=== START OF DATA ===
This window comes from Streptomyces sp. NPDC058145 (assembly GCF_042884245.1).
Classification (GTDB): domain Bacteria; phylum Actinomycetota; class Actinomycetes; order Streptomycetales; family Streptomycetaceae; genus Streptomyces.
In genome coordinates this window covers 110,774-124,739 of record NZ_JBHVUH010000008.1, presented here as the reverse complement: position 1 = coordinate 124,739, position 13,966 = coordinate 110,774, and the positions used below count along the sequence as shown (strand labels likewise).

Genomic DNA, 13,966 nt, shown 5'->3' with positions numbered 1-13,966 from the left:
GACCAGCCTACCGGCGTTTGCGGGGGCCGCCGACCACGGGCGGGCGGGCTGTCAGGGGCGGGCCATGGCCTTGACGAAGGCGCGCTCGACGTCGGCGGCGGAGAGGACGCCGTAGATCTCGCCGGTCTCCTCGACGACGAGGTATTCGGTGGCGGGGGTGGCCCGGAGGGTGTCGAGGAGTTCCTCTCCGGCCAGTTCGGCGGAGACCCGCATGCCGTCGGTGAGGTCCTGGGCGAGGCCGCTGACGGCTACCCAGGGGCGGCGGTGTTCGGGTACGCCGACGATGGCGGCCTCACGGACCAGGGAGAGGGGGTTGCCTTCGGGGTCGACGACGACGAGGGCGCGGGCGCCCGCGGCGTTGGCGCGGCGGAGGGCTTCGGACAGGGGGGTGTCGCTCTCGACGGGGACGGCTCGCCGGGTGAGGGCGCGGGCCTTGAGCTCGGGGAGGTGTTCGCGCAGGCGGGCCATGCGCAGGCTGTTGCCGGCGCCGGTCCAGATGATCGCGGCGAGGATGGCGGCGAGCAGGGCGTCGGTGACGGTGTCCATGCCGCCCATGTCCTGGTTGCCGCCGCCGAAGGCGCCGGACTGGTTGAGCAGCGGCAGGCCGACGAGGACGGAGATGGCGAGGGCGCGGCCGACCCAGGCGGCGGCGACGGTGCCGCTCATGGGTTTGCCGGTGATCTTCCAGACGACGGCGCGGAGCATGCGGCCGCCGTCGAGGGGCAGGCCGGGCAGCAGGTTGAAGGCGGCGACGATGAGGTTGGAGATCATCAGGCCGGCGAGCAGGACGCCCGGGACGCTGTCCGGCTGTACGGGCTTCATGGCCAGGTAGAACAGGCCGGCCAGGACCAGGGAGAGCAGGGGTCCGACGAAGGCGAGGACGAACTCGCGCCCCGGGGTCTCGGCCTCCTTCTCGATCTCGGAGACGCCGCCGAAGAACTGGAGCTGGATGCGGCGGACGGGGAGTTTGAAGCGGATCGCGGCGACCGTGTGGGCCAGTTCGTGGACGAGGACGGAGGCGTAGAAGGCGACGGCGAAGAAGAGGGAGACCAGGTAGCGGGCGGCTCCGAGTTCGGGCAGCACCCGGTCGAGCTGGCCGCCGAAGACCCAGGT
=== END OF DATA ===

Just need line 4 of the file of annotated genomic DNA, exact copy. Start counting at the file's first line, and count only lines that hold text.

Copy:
Genomic DNA, 13,966 nt, shown 5'->3' with positions numbered 1-13,966 from the left: